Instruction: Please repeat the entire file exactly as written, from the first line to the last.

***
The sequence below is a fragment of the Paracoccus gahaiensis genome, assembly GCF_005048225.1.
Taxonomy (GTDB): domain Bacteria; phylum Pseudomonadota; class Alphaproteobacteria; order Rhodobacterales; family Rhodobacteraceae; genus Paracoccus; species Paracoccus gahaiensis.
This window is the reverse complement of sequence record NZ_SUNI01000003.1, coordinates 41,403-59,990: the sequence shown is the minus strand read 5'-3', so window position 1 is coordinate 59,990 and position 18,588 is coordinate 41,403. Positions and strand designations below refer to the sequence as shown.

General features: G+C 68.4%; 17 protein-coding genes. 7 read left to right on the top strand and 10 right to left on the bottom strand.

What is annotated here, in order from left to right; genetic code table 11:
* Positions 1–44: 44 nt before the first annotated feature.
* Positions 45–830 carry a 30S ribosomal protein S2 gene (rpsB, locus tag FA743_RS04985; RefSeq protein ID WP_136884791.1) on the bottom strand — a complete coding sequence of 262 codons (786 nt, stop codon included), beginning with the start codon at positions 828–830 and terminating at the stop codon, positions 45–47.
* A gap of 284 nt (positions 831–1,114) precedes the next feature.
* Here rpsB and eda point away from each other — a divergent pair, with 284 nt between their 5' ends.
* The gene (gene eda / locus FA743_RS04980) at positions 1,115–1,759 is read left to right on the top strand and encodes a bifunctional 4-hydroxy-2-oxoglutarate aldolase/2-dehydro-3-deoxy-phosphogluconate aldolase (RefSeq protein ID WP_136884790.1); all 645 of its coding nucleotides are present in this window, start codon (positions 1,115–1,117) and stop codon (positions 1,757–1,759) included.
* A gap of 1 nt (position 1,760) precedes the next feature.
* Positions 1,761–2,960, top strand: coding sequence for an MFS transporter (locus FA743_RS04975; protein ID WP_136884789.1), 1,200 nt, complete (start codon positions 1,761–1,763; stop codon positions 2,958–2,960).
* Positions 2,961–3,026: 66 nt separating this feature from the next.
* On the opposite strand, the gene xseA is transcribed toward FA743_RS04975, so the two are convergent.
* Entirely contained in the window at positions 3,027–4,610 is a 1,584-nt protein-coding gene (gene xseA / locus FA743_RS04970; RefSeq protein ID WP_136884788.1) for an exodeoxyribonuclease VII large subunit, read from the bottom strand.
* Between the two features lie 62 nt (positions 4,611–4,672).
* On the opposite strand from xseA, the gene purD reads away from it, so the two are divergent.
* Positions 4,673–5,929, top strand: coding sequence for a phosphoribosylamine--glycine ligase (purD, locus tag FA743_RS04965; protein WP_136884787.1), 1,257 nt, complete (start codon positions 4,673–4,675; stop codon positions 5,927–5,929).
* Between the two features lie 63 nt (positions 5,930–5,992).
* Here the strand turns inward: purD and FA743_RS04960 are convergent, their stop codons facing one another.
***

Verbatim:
The sequence below is a fragment of the Paracoccus gahaiensis genome, assembly GCF_005048225.1.
Taxonomy (GTDB): domain Bacteria; phylum Pseudomonadota; class Alphaproteobacteria; order Rhodobacterales; family Rhodobacteraceae; genus Paracoccus; species Paracoccus gahaiensis.
This window is the reverse complement of sequence record NZ_SUNI01000003.1, coordinates 41,403-59,990: the sequence shown is the minus strand read 5'-3', so window position 1 is coordinate 59,990 and position 18,588 is coordinate 41,403. Positions and strand designations below refer to the sequence as shown.

General features: G+C 68.4%; 17 protein-coding genes. 7 read left to right on the top strand and 10 right to left on the bottom strand.

What is annotated here, in order from left to right; genetic code table 11:
* Positions 1–44: 44 nt before the first annotated feature.
* Positions 45–830 carry a 30S ribosomal protein S2 gene (rpsB, locus tag FA743_RS04985; RefSeq protein ID WP_136884791.1) on the bottom strand — a complete coding sequence of 262 codons (786 nt, stop codon included), beginning with the start codon at positions 828–830 and terminating at the stop codon, positions 45–47.
* A gap of 284 nt (positions 831–1,114) precedes the next feature.
* Here rpsB and eda point away from each other — a divergent pair, with 284 nt between their 5' ends.
* The gene (gene eda / locus FA743_RS04980) at positions 1,115–1,759 is read left to right on the top strand and encodes a bifunctional 4-hydroxy-2-oxoglutarate aldolase/2-dehydro-3-deoxy-phosphogluconate aldolase (RefSeq protein ID WP_136884790.1); all 645 of its coding nucleotides are present in this window, start codon (positions 1,115–1,117) and stop codon (positions 1,757–1,759) included.
* A gap of 1 nt (position 1,760) precedes the next feature.
* Positions 1,761–2,960, top strand: coding sequence for an MFS transporter (locus FA743_RS04975; protein ID WP_136884789.1), 1,200 nt, complete (start codon positions 1,761–1,763; stop codon positions 2,958–2,960).
* Positions 2,961–3,026: 66 nt separating this feature from the next.
* On the opposite strand, the gene xseA is transcribed toward FA743_RS04975, so the two are convergent.
* Entirely contained in the window at positions 3,027–4,610 is a 1,584-nt protein-coding gene (gene xseA / locus FA743_RS04970; RefSeq protein ID WP_136884788.1) for an exodeoxyribonuclease VII large subunit, read from the bottom strand.
* Between the two features lie 62 nt (positions 4,611–4,672).
* On the opposite strand from xseA, the gene purD reads away from it, so the two are divergent.
* Positions 4,673–5,929, top strand: coding sequence for a phosphoribosylamine--glycine ligase (purD, locus tag FA743_RS04965; protein WP_136884787.1), 1,257 nt, complete (start codon positions 4,673–4,675; stop codon positions 5,927–5,929).
* Between the two features lie 63 nt (positions 5,930–5,992).
* Here the strand turns inward: purD and FA743_RS04960 are convergent, their stop codons facing one another.